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Miss Julie has power over Jean because she's an aristocrat but he has power over her because he's a man. On Midsummer Eve this power battle turns to love which is consummated. But as each ... See full summary »
Sara De Mezzo
Late 19th century. The young miss Julie lives in a mansion with her father. She has recently broken her engagement but is attracted to one of the servants, Jean. They spend the midsummer ... See full summary »
Confused, non-linear film tells the sexual story of a film director from his life at age 5, age 12, age 16, a man embarking on his first film in 1950's Tunisia, and finally to his current ... See full summary »
Father Greg Pilkington (Linus Roache) is torn between his call as a conservative Catholic priest and his secret life as a homosexual with a gay lover, frowned upon by the Church. Upon ... See full summary »
An undercover FBI agent falls in love with a recently widowed mafia wife seeking to start her life over after her husband's murder and who is also pursued by a libidinous mafia kingpin seeking to claim her for himself.
While a British film crew are shooting a version of The Duchess Of Malfi in Venice, they in turn are being filmed by a sleasy documentary primadonna while the strange staff share meals ... See full summary »
Midsummer night, 1894, in northern Sweden. The complex strictures of class bind a man and a woman. Miss Julie, the inexperienced but imperious daughter of the manor, deigns to dance at the servant's party. She's also drawn to Jean, a footman who has traveled, speaks well, and doesn't kowtow. He is engaged to Christine, a servant, and while she sleeps, Jean and Miss Julie talk through the night in the kitchen. For part of the night it's a power struggle, for part it's the bearing of souls, and by dawn, they want to break the chains of class and leave Sweden together. When Christine wakes and goes off to church, Jean and Miss Julie have their own decisions to make. Written by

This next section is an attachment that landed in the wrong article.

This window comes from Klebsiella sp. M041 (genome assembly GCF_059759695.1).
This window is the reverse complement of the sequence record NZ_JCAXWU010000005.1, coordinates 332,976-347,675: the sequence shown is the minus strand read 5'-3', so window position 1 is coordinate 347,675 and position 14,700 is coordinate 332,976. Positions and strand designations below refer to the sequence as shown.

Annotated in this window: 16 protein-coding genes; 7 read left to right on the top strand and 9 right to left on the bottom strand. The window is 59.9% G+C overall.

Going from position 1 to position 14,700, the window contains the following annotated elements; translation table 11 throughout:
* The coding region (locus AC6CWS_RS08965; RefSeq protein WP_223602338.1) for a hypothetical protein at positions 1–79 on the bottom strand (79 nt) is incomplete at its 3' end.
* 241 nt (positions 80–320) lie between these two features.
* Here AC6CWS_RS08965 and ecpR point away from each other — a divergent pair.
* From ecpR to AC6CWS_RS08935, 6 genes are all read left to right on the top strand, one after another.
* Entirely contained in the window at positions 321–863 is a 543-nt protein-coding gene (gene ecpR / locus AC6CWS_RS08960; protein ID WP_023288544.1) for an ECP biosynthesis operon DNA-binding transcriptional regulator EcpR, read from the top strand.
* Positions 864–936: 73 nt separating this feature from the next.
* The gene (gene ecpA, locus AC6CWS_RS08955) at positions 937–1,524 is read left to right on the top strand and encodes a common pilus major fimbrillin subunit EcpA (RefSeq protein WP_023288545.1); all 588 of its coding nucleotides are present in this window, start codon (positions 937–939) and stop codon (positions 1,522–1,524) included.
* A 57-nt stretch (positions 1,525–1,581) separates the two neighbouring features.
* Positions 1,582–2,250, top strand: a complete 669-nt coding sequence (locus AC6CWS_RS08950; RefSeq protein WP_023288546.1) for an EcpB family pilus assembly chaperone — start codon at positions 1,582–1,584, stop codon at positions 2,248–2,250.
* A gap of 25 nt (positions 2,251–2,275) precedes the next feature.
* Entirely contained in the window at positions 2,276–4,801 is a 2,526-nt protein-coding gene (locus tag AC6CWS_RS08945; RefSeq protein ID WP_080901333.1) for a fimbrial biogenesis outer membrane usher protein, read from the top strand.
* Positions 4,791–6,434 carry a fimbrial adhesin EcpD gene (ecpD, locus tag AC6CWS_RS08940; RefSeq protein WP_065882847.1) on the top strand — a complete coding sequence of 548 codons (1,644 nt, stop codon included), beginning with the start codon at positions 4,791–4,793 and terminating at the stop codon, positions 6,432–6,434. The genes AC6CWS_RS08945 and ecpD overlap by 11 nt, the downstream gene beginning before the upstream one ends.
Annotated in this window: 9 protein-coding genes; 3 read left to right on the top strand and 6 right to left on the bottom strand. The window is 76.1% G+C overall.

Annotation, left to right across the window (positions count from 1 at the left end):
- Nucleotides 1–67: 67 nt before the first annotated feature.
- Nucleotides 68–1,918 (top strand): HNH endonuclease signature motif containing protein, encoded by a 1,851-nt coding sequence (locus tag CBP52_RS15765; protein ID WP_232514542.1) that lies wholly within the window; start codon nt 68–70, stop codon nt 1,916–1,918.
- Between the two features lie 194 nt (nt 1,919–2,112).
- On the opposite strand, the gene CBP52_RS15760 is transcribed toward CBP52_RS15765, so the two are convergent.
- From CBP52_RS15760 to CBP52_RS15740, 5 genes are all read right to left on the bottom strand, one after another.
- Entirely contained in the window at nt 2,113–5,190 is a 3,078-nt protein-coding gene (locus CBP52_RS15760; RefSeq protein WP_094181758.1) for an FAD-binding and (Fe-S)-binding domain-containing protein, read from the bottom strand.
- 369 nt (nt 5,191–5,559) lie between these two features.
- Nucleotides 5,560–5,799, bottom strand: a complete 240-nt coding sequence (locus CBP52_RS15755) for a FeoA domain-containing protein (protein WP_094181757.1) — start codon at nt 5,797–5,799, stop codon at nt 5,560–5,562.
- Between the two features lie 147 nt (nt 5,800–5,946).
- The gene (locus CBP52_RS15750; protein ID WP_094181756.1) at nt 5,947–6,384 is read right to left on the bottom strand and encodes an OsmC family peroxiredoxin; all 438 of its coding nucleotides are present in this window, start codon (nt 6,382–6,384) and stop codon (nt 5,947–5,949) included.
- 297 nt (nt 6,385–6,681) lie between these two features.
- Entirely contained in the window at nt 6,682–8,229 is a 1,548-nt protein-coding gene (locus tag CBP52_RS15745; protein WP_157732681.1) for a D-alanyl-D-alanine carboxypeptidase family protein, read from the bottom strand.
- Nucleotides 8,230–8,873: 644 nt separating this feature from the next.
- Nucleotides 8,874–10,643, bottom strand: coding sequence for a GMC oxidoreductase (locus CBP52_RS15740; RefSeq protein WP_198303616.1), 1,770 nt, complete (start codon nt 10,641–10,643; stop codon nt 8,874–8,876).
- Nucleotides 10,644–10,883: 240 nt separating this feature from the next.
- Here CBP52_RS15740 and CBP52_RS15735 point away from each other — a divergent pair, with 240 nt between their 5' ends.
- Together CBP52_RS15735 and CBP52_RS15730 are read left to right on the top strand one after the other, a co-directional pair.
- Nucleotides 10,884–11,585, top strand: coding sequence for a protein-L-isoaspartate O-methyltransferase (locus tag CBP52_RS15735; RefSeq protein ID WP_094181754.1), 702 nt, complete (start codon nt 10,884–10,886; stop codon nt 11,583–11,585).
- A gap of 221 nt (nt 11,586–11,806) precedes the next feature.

Mike Figgis originally planned to make this with Nicolas Cage and Juliette Binoche. However, when he made _Leaving Las Vegas_ with Cage, the actor's salary was a manageable $200,000. Following his Oscar win, Cage's price shot up to $20 million. See more »
Nothing outside of Saffron Burrows and Peter Mullan exists while watching this film. I sadly missed it in the theatre, but rented it just recently. The intensity of the interplay between Julie & Jean, and the play of chemistry between Saffron & Peter, completely absorbs. No room, no telephone, no kitten getting into things, no knock on the door. A physical sex scene that feels like a mental rape. A servant Aristocrat and an Aristocratic servant: how far does a social role penetrate our being? The air of the film brims with violence, loathing, mutual envy and lust but...no gun, no breast. The emotional manipulations between the characters manipulate the viewer's emotions much more than any weapon or nudity could. The performance of Saffron Burrows is absolutely astounding. One moment you loathe Julie, the next you just want to comfort her. Peter Mullan works in perfect tune with Burrows and even when the characters onscreen are at odds, there is perfect harmony within the player's performances. Through the film you feel as though you can see through layers and layers of this character Julie and at the end are left numb, but awe-stuck. Thank You Mike Figgis, Saffron Burrows, Peter Mullan and Maria Doyle Kennedy! (now, to pick up kitten's fun. . . )
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